The partnerships developed with nonprofit organizations and experts also helped the museum to extend the learning opportunity. The partners helped them develop resources for people to learn more after they left the exhibit and helped create current and future programs that can continue the conversation long after the exit of the exhibit.
The response to the exhibit was powerful. So powerful that upon exiting the exhibit, they set up a “Reflection Wall” and asked visitors to use comment cards or sticky notes to share their thoughts. They also asked people to take a few minutes to review other's posts as well. "People needed a moment to take a breath and digest what they saw," said Ricki. All reflections have been recorded and archived.
DEI Educational Opportunity
Because of the nature of the exhibit, the museum was very intentional about who was allowed in to see it. This particularly pertained to children, who were not allowed into the exhibit without a parent to provide guidance. To broaden the opportunity to talk race with all generations, the museum also created a lobby exhibit more suited for younger visitors.
Local schools took the opportunity to use the museum’s exhibit as an educational tool. Andrea Mehall is the Director of Holland Early College, Assistant Principal at Holland High School, and also works with the Holland Public Schools Equity Alliance. Formed in 2016, The Equity Alliance consists of a group of community stakeholders exploring ways to create more just and inclusive schools, finding resources in the community to help inform programs in the schools, and making recommendations to the school board around equity work.
Andrea reflected, “The demographics of Holland Public Schools are very different than the demographics of Holland as a community. I feel like there are two worlds. The Holland I live in is super diverse and reflects all sort of experiences of community members, backgrounds and identities.” The THEM exhibit caught Andrea’s attention since it explored the history of the more diverse population served at HPS.
“It showed that the museum had the opportunity to be a community building space, and a space that shares stories and experiences from all segments of the population of the community. It marks an important transition to what the museum for this community could become.”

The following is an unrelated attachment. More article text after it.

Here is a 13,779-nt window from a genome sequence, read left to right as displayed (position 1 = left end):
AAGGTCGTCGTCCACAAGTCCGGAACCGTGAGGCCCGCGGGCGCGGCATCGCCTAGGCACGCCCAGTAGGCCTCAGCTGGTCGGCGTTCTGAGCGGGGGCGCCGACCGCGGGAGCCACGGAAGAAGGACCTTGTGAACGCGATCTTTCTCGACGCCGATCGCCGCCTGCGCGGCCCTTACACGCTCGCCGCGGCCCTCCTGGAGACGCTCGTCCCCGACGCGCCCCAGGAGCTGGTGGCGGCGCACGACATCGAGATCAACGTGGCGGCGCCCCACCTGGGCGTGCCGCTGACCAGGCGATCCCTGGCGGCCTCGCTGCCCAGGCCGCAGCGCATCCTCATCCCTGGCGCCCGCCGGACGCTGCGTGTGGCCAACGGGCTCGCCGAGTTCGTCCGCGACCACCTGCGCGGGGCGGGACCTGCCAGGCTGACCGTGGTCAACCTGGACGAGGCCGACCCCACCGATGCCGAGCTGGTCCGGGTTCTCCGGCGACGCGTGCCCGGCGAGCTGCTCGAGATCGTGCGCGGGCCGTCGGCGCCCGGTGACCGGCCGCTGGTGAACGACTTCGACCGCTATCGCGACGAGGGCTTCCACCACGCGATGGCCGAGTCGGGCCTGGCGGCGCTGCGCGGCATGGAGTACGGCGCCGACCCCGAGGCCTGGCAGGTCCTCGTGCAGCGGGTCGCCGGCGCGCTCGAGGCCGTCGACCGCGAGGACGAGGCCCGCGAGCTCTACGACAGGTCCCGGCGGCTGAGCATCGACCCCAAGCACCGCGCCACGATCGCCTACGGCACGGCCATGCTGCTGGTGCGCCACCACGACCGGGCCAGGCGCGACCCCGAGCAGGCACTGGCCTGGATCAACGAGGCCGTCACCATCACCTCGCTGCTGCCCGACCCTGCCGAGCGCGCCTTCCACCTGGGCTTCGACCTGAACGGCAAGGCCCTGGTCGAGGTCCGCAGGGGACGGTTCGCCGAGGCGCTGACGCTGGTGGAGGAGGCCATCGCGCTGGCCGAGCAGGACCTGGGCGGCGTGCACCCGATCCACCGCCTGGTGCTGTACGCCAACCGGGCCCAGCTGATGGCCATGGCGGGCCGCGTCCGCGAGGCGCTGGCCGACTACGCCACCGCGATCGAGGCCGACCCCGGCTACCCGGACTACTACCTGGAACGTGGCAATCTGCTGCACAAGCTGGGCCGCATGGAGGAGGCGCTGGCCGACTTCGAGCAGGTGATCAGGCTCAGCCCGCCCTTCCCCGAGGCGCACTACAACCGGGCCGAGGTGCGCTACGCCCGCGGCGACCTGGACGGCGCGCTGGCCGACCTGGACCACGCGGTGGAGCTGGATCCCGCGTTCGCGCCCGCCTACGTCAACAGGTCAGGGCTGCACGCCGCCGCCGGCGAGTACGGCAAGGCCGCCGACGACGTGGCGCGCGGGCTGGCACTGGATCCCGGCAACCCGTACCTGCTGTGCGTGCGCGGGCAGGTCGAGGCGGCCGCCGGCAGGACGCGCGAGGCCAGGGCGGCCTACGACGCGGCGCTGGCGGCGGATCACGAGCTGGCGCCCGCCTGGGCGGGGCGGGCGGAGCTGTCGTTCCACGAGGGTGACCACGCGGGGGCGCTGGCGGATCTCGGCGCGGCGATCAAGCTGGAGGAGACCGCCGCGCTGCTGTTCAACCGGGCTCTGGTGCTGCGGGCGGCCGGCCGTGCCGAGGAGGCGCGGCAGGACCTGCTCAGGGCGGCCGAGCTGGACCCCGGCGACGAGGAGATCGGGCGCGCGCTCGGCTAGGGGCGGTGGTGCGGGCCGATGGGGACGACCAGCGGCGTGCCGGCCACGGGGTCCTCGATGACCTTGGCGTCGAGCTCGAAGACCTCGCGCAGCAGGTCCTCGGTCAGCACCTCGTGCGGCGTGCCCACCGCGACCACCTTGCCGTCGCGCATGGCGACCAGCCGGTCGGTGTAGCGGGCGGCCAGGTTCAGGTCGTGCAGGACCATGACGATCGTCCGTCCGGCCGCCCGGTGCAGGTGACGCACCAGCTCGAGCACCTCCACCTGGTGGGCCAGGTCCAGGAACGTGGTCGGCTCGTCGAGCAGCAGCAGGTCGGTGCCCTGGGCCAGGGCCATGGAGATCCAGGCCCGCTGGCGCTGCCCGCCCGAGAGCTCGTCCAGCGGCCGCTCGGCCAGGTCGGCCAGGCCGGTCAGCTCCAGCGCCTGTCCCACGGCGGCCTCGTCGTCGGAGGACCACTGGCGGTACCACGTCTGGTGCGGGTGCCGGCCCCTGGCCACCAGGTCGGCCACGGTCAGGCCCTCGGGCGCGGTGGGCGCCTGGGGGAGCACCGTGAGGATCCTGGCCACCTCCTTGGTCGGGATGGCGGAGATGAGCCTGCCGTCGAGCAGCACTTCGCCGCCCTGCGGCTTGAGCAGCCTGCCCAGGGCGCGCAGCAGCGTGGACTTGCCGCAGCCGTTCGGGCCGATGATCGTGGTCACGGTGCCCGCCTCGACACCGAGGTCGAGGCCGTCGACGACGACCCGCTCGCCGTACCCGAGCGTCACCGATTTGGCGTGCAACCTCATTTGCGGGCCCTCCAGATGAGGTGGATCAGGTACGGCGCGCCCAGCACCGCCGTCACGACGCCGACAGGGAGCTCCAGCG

On February 10, the Equity Alliance hosted a Holland Public Schools Night at the Museum as an opportunity for students, staff and family members to explore the exhibit and have conversations related to their experience in school. “For example, In What Ways are Schools Agents of Separation? In What Ways Can school be Agents of Change and Unity? We used that as an opportunity to collect feedback from our community to build into our ongoing programs for the district,” said Andrea.
Ricki and LEDA Executive Director, Gloria Lara were the featured speakers for the Chamber’s “Listen, Learn and Act: A DEI Call to Action” virtual event. The event provided an opportunity for attendees to listen as these leaders explained the issues that exist in our community and to learn how individuals and businesses can influence positive change.
During her 20-year corporate career in the automotive industry, Gloria Lara, who joined LEDA in 2019, has always seen herself as a Universal Translator, helping people with different experiences and points of view understand each other. “Now what I do at LEDA is help build bridges between all sorts of different groups and people and organizations. It's something I've been doing my entire career."
Ricki is a member of the West Coast Leadership class of 2020, and those who have spent time working with her point to her strong sense of leadership and vision. Christine Mwangi said “She is very brave and inspiring. She’s a great listener and takes great care and concern for the feedback that she receives at the museum and does her best to integrate that into museum policies and procedures.” She recommends that those who have feedback, suggestions, ideas, information, resources, and opportunities for partnership or donor support for the museum to give it consideration.
"As a cultural leader in the community, the museum has an opportunity and responsibility to bring awareness to social justice issues including racism, and we have the space to have meaningful discussions around those issues,” said Ricki. The Chamber salutes Ricki Levine as a Diversity Champion and appreciates her dedication to making diversity, equity and inclusion a priority for our community.
Coming to the Holland Museum on August 27: “The Power of Pronouns: The Impact of Affirming Language”
Jay Knight, Chair of the Healthy Pride Inclusion Resource Group at Spectrum Health will lead a discussion reviewing pronouns and how to incorporate affirming language into daily practices. Pronouns provide an avenue to build bridges and promote healthy communication with others.
See the museum’s website (https://hollandmuseum.org) for additional upcoming educational opportunities.